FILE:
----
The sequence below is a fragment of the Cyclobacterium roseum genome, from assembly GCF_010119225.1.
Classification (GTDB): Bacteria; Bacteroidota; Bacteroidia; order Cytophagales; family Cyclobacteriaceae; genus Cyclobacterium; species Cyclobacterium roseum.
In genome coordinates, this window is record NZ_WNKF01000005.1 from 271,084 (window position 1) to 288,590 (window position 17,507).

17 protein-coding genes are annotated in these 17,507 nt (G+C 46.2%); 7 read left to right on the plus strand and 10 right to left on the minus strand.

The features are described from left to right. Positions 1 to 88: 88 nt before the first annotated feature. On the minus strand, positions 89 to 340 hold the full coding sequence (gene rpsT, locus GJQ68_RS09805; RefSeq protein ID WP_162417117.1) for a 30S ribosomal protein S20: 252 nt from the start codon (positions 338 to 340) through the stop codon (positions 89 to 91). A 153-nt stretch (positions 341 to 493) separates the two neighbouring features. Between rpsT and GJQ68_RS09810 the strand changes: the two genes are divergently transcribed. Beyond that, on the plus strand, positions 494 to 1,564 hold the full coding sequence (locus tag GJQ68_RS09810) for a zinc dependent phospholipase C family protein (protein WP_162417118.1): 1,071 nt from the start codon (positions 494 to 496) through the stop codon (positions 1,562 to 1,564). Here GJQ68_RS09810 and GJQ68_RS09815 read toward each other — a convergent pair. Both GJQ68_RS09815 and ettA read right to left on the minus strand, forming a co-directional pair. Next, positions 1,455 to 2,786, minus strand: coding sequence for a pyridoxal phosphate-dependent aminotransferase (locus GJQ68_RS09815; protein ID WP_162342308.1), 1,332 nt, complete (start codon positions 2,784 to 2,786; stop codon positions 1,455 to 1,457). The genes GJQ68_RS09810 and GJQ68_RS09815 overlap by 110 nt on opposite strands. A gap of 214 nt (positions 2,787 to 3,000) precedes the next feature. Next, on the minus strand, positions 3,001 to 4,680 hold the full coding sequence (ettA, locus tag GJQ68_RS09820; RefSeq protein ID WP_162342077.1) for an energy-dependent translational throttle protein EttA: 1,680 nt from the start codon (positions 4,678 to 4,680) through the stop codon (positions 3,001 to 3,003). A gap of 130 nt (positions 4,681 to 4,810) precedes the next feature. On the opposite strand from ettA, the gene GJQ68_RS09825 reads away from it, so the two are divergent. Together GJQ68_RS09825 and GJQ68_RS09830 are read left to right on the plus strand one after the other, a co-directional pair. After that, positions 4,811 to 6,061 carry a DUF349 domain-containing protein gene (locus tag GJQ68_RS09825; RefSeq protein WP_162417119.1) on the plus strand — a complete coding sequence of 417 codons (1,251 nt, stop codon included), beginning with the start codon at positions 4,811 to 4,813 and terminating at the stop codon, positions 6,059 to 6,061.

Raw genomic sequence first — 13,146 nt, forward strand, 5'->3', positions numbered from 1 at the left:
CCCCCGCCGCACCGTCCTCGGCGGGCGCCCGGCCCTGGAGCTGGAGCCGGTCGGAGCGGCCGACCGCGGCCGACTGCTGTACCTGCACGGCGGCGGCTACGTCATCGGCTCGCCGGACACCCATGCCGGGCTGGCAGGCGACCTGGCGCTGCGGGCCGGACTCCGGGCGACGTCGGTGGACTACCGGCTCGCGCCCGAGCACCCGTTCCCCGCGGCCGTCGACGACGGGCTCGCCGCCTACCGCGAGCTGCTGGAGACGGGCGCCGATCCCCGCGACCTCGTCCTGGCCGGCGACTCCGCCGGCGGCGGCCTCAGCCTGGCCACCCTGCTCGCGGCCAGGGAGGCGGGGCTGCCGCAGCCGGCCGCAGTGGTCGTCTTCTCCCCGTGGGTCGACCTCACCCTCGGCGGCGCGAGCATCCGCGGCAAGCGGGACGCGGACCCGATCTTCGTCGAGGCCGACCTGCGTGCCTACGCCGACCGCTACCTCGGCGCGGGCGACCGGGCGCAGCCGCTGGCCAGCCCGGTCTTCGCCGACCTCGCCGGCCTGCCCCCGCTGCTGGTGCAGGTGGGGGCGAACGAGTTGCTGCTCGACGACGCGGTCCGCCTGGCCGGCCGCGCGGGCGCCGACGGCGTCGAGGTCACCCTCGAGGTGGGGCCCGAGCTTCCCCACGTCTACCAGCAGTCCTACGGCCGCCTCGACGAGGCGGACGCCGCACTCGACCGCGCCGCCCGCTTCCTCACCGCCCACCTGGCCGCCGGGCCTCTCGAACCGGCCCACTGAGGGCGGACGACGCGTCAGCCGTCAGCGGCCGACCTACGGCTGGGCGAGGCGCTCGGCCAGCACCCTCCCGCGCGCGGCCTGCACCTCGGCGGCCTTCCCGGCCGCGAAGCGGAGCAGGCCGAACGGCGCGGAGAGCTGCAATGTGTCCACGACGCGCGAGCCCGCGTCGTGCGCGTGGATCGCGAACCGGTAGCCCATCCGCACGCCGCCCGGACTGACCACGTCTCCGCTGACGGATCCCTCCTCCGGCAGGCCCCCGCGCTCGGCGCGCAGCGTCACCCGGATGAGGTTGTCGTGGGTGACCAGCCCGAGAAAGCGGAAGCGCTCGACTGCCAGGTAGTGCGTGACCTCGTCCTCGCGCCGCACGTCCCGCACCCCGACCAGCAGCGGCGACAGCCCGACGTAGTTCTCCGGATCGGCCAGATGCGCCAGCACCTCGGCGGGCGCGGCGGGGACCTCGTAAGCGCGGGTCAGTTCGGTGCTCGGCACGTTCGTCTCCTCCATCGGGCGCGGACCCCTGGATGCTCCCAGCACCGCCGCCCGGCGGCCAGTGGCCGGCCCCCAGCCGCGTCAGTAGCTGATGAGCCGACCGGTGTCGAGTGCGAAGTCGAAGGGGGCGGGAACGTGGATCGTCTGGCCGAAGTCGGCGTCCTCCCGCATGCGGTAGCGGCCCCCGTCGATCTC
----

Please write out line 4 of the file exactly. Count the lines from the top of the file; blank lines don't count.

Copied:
17 protein-coding genes are annotated in these 17,507 nt (G+C 46.2%); 7 read left to right on the plus strand and 10 right to left on the minus strand.